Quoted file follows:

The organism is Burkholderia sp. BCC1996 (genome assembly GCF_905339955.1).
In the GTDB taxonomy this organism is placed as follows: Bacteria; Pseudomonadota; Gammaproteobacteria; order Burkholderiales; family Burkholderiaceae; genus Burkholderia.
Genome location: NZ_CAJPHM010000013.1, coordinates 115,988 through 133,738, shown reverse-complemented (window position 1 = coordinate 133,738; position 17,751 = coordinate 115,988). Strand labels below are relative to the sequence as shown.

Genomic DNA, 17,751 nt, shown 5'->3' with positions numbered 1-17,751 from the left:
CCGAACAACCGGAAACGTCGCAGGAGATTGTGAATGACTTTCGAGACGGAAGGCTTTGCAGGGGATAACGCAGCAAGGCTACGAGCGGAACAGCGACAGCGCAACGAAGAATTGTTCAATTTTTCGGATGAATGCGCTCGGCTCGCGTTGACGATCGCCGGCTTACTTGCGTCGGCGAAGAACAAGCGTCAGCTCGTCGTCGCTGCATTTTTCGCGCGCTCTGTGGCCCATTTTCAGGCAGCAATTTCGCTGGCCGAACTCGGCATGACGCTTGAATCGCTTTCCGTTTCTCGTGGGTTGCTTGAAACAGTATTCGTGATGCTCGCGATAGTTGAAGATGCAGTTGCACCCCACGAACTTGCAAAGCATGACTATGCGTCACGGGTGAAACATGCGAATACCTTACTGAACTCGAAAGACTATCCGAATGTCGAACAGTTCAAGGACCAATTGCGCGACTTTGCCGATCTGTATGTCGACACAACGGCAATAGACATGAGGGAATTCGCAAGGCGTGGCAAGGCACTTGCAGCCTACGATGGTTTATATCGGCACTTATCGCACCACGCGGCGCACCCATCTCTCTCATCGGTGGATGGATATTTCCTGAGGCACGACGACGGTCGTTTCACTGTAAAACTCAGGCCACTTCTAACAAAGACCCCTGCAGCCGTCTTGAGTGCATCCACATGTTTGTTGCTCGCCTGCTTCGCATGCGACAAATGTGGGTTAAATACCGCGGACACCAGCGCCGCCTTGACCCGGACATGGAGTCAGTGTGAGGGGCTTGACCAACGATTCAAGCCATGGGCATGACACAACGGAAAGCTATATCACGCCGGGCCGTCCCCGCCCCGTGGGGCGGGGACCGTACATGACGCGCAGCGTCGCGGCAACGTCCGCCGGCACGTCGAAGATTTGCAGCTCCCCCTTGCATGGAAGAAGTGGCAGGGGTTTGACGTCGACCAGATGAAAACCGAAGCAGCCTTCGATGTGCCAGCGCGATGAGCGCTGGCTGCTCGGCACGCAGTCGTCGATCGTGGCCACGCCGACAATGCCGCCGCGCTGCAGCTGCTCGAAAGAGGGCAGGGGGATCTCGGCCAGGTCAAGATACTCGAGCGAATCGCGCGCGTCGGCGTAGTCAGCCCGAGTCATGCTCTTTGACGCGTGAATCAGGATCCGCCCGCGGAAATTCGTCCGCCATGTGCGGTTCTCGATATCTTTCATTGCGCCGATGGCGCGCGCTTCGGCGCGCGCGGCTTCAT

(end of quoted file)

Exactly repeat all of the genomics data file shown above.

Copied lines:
The organism is Burkholderia sp. BCC1996 (genome assembly GCF_905339955.1).
In the GTDB taxonomy this organism is placed as follows: Bacteria; Pseudomonadota; Gammaproteobacteria; order Burkholderiales; family Burkholderiaceae; genus Burkholderia.
Genome location: NZ_CAJPHM010000013.1, coordinates 115,988 through 133,738, shown reverse-complemented (window position 1 = coordinate 133,738; position 17,751 = coordinate 115,988). Strand labels below are relative to the sequence as shown.

Genomic DNA, 17,751 nt, shown 5'->3' with positions numbered 1-17,751 from the left:
CCGAACAACCGGAAACGTCGCAGGAGATTGTGAATGACTTTCGAGACGGAAGGCTTTGCAGGGGATAACGCAGCAAGGCTACGAGCGGAACAGCGACAGCGCAACGAAGAATTGTTCAATTTTTCGGATGAATGCGCTCGGCTCGCGTTGACGATCGCCGGCTTACTTGCGTCGGCGAAGAACAAGCGTCAGCTCGTCGTCGCTGCATTTTTCGCGCGCTCTGTGGCCCATTTTCAGGCAGCAATTTCGCTGGCCGAACTCGGCATGACGCTTGAATCGCTTTCCGTTTCTCGTGGGTTGCTTGAAACAGTATTCGTGATGCTCGCGATAGTTGAAGATGCAGTTGCACCCCACGAACTTGCAAAGCATGACTATGCGTCACGGGTGAAACATGCGAATACCTTACTGAACTCGAAAGACTATCCGAATGTCGAACAGTTCAAGGACCAATTGCGCGACTTTGCCGATCTGTATGTCGACACAACGGCAATAGACATGAGGGAATTCGCAAGGCGTGGCAAGGCACTTGCAGCCTACGATGGTTTATATCGGCACTTATCGCACCACGCGGCGCACCCATCTCTCTCATCGGTGGATGGATATTTCCTGAGGCACGACGACGGTCGTTTCACTGTAAAACTCAGGCCACTTCTAACAAAGACCCCTGCAGCCGTCTTGAGTGCATCCACATGTTTGTTGCTCGCCTGCTTCGCATGCGACAAATGTGGGTTAAATACCGCGGACACCAGCGCCGCCTTGACCCGGACATGGAGTCAGTGTGAGGGGCTTGACCAACGATTCAAGCCATGGGCATGACACAACGGAAAGCTATATCACGCCGGGCCGTCCCCGCCCCGTGGGGCGGGGACCGTACATGACGCGCAGCGTCGCGGCAACGTCCGCCGGCACGTCGAAGATTTGCAGCTCCCCCTTGCATGGAAGAAGTGGCAGGGGTTTGACGTCGACCAGATGAAAACCGAAGCAGCCTTCGATGTGCCAGCGCGATGAGCGCTGGCTGCTCGGCACGCAGTCGTCGATCGTGGCCACGCCGACAATGCCGCCGCGCTGCAGCTGCTCGAAAGAGGGCAGGGGGATCTCGGCCAGGTCAAGATACTCGAGCGAATCGCGCGCGTCGGCGTAGTCAGCCCGAGTCATGCTCTTTGACGCGTGAATCAGGATCCGCCCGCGGAAATTCGTCCGCCATGTGCGGTTCTCGATATCTTTCATTGCGCCGATGGCGCGCGCTTCGGCGCGCGCGGCTTCAT